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Corey Anderson not buying the hype around Johnny Walker: ‘It’s sink or swim right now’

Esther Lin, MMA Fighting

Corey Anderson knows that UFC hype can be a fickle beast.

For some athletes like Israel Adesanya, it gives them the opportunity to shine at a much faster pace than others. The payoff is significant for someone like the UFC middleweight champ.

For every success story, however, there are a long list of fighters tagged as ‘the next big thing,’ only to watch the hype evaporate when they suffer a loss – or even a string of defeats.

Heading into UFC 244 on Saturday, Brazilian knockout artist Johnny Walker has a ton of hype surrounding his name. It didn’t take long; he earned three victories inside the Octagon in less than three minutes of combined cage time.

Walker has been touted as the biggest threat to reigning light heavyweight champion Jon Jones. And that’s exactly why Anderson was more than happy to accept the challenge to fight him in New York.

Anderson has scratched and clawed his way up the light heavyweight rankings ever since joining the UFC roster with a win on “The Ultimate Fighter.” But his slow and steady pace hardly has gotten the same attention as a trio of splashy finishes that fit in a TikTok video.

If Anderson hopes to secure his own shot at Jones and the title, Anderson has to bring Walker back down to Earth, which is what he plans on doing when they clash on Saturday night.

“It’s sink or swim right now,” Anderson said about Walker when speaking to MMA Fighting. “That’s exactly where it is for Johnny Walker now. He’s finished those guys, but this is a big step up. This is different. He knocked out Khalil Rountree, Misha Cirkunov and Justin Ledet, who doesn’t have a win at 205 [pounds].

“Yeah he’s fancy, yeah he’s exciting. He does things that make the needle move, but if you go back and watch his fights against somebody that’s game, he’s human. He’s been knocked out twice from getting touched with a right hand. People don’t see that.”

As much as he’d like the same kind of attention that Walker receives, Anderson is all about longevity in the sport. He’s faced tough losses in the past, but over the course of time, the 30-year-old light heavyweight has learned valuable lessons he believes will prepare him for becoming a champion.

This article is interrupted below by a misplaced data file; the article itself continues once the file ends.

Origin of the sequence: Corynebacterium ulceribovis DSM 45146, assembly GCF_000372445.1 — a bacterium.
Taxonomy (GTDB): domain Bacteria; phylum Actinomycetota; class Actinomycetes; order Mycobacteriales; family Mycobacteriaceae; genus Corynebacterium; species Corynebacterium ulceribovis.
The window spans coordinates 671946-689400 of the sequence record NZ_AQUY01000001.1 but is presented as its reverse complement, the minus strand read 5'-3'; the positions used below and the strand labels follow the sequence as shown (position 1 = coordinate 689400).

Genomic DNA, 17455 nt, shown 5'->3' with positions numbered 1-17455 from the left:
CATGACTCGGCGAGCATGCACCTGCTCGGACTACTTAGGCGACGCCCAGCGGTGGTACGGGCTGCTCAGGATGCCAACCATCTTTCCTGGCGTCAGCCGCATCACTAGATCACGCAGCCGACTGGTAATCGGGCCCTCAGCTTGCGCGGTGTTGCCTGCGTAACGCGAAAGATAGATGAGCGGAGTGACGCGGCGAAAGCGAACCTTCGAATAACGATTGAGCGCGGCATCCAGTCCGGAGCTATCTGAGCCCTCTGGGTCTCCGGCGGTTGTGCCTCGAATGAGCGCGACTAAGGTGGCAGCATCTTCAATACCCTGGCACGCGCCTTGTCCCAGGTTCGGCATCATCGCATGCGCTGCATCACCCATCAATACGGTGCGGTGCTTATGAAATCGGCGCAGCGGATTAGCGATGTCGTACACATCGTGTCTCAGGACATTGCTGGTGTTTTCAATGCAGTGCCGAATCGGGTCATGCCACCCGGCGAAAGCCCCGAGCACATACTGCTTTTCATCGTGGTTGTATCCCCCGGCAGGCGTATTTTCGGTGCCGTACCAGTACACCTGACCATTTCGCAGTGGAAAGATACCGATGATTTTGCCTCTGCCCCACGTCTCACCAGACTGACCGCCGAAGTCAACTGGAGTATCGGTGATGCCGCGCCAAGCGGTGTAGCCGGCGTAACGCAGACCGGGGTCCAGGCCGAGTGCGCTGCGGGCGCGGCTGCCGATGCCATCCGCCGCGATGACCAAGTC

Anderson isn’t so sure that Walker is ready for that next level of competition after only three fights in the UFC. But he’s happy to conduct a test.

“It’s kind of like Nate Diaz said after his last fight,” he said. “Everybody’s talking about this guy or that guy, but if you go back and look at all these guys who were all hyped up and where are they now? They’re either still here and not winning, or they’re gone.

“I’ve been here for five years and they’re still looking past me. I’ve been knocked out and I’ve lost, but I’ve won a lot more. I’ve beat all the top guys. When you look at all these guys and they’ve been hyped up and pumped up to be the next big thing, where are they now?”

Anderson is not going to suddenly try to become someone he’s not just to get a few more likes on Twitter or Instagram. Instead, he just wants to keep on winning, and if that means grounding the high-flying Walker for three straight rounds, that’s what he’s going to do.

“F*ck what the fans say,” Anderson defiantly stated. “I’m going out there and dominating people from start to finish. I’m not doing one lucky punch or spinning kick and catching somebody. I’m going to own you—not beat you—own you from the first bell to the last bell.

“You go to the locker room, or you go home, and the next time they mention my name, you have nightmares. You will remember, ‘Corey Anderson beat the brakes off me, and I do not want to fight him again.’ If you don’t believe me, ask Jan Blachowicz, because he told me and my wife to our faces he still has nightmares about me to this day.”

A statement win for Anderson will also undoubtedly serve as a downfall for Walker and the New Jersey trained light heavyweight contender can already imagine the headlines come Sunday morning.

“If he goes out there and loses now—especially to me—everybody who has lost to me has not been given the same respect ever again,” Anderson said. “If he goes out there and loses to me, he might as well kiss his chances goodbye. Because that’s just the way it works.

“You lose to me cause I’m boring, but in the real fans’ eyes I’m a mixed martial artist. I can do it all. I don’t have to depend on one shot to land. He’s used to going against these guys with one trick. He goes out there and loses to me, his chances are going to be done. They’re doing him dirty. They should have given him somebody that he could have recovered from.”

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